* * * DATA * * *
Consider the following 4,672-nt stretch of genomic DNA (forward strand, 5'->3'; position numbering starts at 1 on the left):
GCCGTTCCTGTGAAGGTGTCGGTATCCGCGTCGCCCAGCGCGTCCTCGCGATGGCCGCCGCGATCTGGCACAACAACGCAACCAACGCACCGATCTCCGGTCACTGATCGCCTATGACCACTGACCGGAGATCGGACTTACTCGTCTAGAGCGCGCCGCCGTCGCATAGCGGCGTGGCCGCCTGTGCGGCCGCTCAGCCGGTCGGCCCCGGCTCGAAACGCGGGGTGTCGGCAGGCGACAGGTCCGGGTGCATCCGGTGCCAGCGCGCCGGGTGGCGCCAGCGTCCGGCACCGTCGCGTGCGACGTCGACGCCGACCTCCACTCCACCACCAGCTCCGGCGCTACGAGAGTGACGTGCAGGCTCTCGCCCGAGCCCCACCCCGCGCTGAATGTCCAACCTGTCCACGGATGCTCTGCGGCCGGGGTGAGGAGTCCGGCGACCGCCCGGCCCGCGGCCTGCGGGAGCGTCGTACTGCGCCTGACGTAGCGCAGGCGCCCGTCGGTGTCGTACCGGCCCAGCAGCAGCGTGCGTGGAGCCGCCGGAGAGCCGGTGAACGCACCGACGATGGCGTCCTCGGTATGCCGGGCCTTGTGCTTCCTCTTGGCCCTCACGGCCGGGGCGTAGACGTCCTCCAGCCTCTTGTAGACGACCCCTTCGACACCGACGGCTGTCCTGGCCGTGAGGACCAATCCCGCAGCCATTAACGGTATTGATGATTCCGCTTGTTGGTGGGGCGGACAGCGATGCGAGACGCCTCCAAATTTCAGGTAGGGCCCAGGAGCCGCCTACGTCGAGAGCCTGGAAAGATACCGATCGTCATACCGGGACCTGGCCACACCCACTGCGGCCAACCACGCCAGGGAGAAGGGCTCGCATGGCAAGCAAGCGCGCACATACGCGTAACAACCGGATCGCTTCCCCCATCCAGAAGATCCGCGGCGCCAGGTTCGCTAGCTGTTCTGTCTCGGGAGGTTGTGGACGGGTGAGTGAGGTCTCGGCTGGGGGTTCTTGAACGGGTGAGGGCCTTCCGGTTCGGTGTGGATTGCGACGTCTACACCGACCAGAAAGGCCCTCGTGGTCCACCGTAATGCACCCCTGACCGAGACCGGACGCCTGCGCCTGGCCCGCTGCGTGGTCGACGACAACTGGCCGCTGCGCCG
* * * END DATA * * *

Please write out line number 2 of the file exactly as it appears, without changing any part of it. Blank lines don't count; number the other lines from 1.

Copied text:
GCCGTTCCTGTGAAGGTGTCGGTATCCGCGTCGCCCAGCGCGTCCTCGCGATGGCCGCCGCGATCTGGCACAACAACGCAACCAACGCACCGATCTCCGGTCACTGATCGCCTATGACCACTGACCGGAGATCGGACTTACTCGTCTAGAGCGCGCCGCCGTCGCATAGCGGCGTGGCCGCCTGTGCGGCCGCTCAGCCGGTCGGCCCCGGCTCGAAACGCGGGGTGTCGGCAGGCGACAGGTCCGGGTGCATCCGGTGCCAGCGCGCCGGGTGGCGCCAGCGTCCGGCACCGTCGCGTGCGACGTCGACGCCGACCTCCACTCCACCACCAGCTCCGGCGCTACGAGAGTGACGTGCAGGCTCTCGCCCGAGCCCCACCCCGCGCTGAATGTCCAACCTGTCCACGGATGCTCTGCGGCCGGGGTGAGGAGTCCGGCGACCGCCCGGCCCGCGGCCTGCGGGAGCGTCGTACTGCGCCTGACGTAGCGCAGGCGCCCGTCGGTGTCGTACCGGCCCAGCAGCAGCGTGCGTGGAGCCGCCGGAGAGCCGGTGAACGCACCGACGATGGCGTCCTCGGTATGCCGGGCCTTGTGCTTCCTCTTGGCCCTCACGGCCGGGGCGTAGACGTCCTCCAGCCTCTTGTAGACGACCCCTTCGACACCGACGGCTGTCCTGGCCGTGAGGACCAATCCCGCAGCCATTAACGGTATTGATGATTCCGCTTGTTGGTGGGGCGGACAGCGATGCGAGACGCCTCCAAATTTCAGGTAGGGCCCAGGAGCCGCCTACGTCGAGAGCCTGGAAAGATACCGATCGTCATACCGGGACCTGGCCACACCCACTGCGGCCAACCACGCCAGGGAGAAGGGCTCGCATGGCAAGCAAGCGCGCACATACGCGTAACAACCGGATCGCTTCCCCCATCCAGAAGATCCGCGGCGCCAGGTTCGCTAGCTGTTCTGTCTCGGGAGGTTGTGGACGGGTGAGTGAGGTCTCGGCTGGGGGTTCTTGAACGGGTGAGGGCCTTCCGGTTCGGTGTGGATTGCGACGTCTACACCGACCAGAAAGGCCCTCGTGGTCCACCGTAATGCACCCCTGACCGAGACCGGACGCCTGCGCCTGGCCCGCTGCGTGGTCGACGACAACTGGCCGCTGCGCCG